MINNEAPOLIS -- The University of Minnesota football team said it will resume practices and play in the upcoming Holiday Bowl -- ending its boycott of the game and all team activities until the university reinstated 10 players suspended over sexual assault accusations, CBS Minnesota reports.
In a statement to the press on Saturday, the team said it had a discussion with university President Eric Kaler and athletic director Mark Coyle on Friday. It said all parties agreed that the teammates would receive a fair hearing by a diverse review panel, and that the team would also use its status as public figures “to bring more exposure to the issue of sexual harassment and violence against women.”
The school declined the players’ request to reinstate the suspended players.
“We now ask that you, the members of the media, our fans, and the general public hold all of us accountable for ensuring that our teammates are treated fairly, along with any and all victims of sexual assault,” the statement said. “We look forward to representing the University of Minnesota and the state of Minnesota in the Holiday Bowl in a way that makes all of you proud.”
Meanwhile on Saturdya night, University of Minnesota students and community members joined together in response to the suspension of 10 Gopher football players, CBS Minnesota reports.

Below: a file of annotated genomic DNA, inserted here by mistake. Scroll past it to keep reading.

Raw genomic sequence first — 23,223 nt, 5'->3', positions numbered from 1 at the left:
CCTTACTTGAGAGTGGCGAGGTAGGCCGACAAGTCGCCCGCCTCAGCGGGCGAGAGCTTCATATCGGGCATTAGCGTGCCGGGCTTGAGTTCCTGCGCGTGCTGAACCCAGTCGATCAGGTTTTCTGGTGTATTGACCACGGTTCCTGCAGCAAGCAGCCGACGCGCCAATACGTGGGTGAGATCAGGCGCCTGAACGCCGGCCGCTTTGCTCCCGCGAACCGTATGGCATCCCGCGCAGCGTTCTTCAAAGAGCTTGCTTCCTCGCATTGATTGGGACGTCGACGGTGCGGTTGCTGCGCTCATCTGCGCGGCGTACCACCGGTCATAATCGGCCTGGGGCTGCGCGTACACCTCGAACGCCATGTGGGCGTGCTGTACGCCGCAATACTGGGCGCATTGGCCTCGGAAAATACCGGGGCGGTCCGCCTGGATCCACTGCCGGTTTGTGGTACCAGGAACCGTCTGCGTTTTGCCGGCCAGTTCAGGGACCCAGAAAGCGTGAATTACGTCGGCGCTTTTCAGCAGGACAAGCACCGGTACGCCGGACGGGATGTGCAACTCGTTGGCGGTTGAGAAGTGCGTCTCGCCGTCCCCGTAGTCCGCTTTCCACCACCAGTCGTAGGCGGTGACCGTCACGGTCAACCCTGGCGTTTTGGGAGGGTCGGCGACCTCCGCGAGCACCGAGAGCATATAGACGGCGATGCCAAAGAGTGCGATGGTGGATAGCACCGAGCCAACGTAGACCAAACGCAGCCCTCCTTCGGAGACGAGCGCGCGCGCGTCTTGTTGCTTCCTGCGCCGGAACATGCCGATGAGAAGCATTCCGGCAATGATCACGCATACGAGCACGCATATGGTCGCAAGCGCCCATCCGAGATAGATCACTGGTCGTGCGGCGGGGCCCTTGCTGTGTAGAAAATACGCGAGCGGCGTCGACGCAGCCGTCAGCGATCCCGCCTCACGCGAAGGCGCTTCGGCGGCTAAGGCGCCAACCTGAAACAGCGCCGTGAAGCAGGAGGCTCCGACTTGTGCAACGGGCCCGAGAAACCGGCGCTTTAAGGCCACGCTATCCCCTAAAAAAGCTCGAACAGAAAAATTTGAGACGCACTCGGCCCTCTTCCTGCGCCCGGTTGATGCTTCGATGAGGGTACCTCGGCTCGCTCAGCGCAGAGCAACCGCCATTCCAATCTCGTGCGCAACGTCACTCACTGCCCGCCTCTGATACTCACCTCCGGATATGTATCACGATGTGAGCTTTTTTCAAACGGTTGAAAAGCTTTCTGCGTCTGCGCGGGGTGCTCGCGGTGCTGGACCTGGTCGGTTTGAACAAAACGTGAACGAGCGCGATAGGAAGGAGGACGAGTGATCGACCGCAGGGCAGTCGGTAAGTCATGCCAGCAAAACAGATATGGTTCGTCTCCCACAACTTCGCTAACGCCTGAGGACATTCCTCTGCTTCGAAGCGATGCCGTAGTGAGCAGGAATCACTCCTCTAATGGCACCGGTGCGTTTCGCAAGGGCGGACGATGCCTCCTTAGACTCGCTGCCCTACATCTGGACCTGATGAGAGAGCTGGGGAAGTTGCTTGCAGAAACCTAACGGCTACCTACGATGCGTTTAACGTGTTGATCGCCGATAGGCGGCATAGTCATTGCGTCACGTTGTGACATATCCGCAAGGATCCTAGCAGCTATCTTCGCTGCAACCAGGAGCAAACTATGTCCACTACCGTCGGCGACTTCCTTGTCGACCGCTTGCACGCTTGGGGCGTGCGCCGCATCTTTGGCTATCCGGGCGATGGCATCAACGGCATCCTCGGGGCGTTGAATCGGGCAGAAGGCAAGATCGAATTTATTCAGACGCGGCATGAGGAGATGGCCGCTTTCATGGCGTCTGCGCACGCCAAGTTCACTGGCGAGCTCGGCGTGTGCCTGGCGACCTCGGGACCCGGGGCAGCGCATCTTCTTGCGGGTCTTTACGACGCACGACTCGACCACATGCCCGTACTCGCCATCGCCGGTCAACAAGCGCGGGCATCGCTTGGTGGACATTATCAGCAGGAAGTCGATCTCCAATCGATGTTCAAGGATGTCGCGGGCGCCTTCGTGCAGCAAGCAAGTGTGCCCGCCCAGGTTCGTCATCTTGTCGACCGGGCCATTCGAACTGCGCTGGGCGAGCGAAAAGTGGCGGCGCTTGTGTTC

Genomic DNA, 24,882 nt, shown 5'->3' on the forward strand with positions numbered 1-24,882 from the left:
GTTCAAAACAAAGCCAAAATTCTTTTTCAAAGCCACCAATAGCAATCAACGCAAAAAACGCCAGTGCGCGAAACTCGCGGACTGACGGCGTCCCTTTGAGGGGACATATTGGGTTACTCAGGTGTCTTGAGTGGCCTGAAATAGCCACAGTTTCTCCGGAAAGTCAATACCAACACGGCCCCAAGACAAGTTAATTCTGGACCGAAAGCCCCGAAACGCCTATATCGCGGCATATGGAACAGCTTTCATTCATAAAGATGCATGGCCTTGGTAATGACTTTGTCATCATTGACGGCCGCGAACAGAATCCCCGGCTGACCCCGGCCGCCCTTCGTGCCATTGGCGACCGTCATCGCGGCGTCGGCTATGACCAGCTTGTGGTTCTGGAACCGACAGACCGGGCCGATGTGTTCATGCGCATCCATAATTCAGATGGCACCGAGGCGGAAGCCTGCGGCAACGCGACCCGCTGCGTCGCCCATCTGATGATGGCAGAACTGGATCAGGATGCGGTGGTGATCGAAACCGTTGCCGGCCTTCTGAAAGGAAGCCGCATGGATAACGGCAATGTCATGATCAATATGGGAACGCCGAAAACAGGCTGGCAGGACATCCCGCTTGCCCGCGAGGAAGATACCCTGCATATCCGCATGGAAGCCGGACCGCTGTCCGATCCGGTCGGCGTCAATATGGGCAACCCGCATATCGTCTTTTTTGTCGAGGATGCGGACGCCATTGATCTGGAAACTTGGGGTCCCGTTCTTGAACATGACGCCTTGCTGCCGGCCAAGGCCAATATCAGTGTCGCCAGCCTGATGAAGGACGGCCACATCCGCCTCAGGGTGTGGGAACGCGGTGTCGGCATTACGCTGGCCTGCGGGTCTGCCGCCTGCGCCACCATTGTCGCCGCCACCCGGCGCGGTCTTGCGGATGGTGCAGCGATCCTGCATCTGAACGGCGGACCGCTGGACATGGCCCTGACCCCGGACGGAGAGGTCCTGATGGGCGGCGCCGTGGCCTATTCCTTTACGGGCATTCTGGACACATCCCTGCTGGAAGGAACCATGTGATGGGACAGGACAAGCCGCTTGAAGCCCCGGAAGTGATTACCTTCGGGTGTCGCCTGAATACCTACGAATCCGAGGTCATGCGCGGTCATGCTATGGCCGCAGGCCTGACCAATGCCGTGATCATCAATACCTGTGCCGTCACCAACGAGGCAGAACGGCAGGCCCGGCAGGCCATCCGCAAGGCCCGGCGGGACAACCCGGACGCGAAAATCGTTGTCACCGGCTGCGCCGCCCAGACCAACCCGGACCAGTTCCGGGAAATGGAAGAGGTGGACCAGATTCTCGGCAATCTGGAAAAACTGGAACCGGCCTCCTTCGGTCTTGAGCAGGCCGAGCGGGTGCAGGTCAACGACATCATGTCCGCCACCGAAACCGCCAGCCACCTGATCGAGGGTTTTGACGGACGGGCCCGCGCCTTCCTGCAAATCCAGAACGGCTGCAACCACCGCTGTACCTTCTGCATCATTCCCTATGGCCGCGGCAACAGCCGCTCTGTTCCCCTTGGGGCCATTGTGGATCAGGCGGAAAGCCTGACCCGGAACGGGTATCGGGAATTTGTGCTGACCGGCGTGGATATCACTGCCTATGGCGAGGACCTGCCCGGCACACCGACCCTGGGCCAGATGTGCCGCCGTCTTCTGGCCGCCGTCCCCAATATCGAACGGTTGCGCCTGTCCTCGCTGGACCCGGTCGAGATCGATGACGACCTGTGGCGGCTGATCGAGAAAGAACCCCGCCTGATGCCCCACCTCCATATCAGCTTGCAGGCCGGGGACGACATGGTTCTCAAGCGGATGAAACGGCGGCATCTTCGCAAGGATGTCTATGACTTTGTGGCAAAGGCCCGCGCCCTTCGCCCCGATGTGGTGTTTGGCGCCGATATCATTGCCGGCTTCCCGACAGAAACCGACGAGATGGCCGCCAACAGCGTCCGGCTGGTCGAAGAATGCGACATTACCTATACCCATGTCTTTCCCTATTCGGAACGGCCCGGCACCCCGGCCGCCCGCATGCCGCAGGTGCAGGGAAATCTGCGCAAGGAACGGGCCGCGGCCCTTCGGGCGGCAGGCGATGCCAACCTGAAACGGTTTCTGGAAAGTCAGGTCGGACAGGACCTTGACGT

They held a rally outside of TCF Bank Stadium, chanting “she is not alone, she is not alone” to show their support for survivors of sexual assault.
They also stood with signs in solidarity with victims.
Those who organized the rally say it’s important for survivors to know there are people out there who believe them.
“I think one of the most powerful ways that people learn that they are not alone is when other people tell their stories and identify themselves as survivors,” Break the Silence founder Sarah Super said.
Organizers also say the rally is an effort to break the silence that surrounds sexual violence.
The Holiday Bowl will take place in San Diego on Dec. 27 against Washington State. Kaler said on Saturday that teammates were supporting their players, not sexual violence.
After the university’s first football game of the season, four players were accused of sexual assault by a 22-year-old female student. The victim said she had been drinking but remembers “a line of people, like they were waiting for their turn.”
No charges were filed against the players. The victim filed a restraining order against them.
A university investigation included additional players. All 10 were then suspended from the football team.
The players’ attorney, Lee Hutton, says he doesn’t understand how, with no new evidence, his clients can be suspended. But the university has stood firm, insisting on a due process hearing next week that would entail a final decision on status.